[Marxism] marxism and the will

Max Clark poeticaleconomy at yahoo.com
Thu Oct 22 11:38:03 MDT 2009

"in the oppressive outer forces of the social contract, the implicit requirement to transcend is present."

on this particular issue: exactly. I appreciate the clarity especially here. subtract Rousseau-nicked "social contract" bit however. 

but, then again, how is this a demonstration of Marxism's "enclosedness" or whatnot? In a lazy way, I might describe the whole argument from which I quote above as but another tedious grafting of the current theoretical no-no's from the university onto the really rather open, polyvalent, even polymorphously perverse actuality of Marxism. Whoever wrote the above obviously hasn't engaged the first couple paragraphs of Lukacs' History and Class Consciousness, nor is aware of the almost infinitely faceted appropriation of Marx in recent Continental theory. Moreover, I particularly love it when, in stating a viewpoint separate from Marx's, he ascribes to Marx the responsibility for making separate viewpoints impossible. A "performative contradiction" if ever there were one. And who's in the business of closing-up systems again? In end, wonderfully silly, almost like a satire on a serious critique of Marx.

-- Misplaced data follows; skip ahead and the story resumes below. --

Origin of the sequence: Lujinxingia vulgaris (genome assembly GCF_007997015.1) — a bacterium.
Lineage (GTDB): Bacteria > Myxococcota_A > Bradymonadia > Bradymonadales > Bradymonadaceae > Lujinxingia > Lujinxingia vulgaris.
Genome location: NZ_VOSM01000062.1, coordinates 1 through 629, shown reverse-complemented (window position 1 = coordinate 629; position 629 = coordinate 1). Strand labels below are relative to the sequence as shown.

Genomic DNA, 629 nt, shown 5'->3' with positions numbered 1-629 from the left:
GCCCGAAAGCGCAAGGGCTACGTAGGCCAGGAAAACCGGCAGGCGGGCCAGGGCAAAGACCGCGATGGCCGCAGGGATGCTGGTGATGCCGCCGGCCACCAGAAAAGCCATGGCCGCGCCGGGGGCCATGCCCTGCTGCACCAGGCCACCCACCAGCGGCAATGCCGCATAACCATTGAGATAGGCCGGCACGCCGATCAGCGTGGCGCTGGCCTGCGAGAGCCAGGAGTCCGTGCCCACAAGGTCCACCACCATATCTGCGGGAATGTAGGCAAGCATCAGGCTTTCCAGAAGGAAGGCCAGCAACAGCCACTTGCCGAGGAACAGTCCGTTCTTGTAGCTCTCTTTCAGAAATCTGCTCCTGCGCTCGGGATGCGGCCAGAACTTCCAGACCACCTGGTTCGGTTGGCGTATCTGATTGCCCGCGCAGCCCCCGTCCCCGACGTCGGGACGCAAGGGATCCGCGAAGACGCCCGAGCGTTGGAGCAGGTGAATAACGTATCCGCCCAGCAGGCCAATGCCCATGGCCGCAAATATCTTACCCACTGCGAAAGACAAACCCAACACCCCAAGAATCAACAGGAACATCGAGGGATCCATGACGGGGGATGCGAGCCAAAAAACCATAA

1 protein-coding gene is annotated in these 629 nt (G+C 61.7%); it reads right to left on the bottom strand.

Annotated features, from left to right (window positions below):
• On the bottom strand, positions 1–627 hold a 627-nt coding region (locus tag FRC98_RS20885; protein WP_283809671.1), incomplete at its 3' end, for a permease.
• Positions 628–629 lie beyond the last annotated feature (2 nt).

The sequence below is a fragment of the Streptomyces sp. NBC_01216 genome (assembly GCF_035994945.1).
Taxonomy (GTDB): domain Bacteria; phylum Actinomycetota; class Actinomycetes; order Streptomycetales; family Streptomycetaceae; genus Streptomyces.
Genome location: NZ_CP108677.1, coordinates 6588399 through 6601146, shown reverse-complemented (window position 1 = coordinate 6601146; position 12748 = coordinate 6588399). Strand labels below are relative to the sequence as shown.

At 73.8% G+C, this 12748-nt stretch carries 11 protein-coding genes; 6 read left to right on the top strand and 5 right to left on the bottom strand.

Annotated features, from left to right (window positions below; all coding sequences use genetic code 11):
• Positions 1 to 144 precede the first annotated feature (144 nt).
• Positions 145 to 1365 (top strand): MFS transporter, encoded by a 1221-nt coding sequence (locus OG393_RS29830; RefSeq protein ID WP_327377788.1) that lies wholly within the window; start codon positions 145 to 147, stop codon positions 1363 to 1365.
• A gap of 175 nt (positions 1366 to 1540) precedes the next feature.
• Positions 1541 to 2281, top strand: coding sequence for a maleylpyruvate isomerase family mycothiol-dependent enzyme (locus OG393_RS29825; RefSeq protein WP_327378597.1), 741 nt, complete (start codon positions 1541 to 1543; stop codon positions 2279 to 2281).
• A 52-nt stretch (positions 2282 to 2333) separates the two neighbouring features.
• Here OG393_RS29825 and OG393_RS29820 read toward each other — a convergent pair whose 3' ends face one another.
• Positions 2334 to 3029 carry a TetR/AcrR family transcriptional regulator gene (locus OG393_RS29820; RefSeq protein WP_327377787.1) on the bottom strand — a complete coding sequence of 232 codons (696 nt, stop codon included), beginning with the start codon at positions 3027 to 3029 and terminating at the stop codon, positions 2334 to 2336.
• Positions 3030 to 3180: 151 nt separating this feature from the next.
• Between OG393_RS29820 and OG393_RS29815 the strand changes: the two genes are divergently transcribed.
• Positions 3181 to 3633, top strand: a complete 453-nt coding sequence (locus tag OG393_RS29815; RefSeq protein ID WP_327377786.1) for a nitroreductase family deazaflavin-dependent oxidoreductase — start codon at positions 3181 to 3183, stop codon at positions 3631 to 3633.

The very best,
Max Clark


p.s. and yet, and yet, this author is the one who attracts publishers on this list?! 


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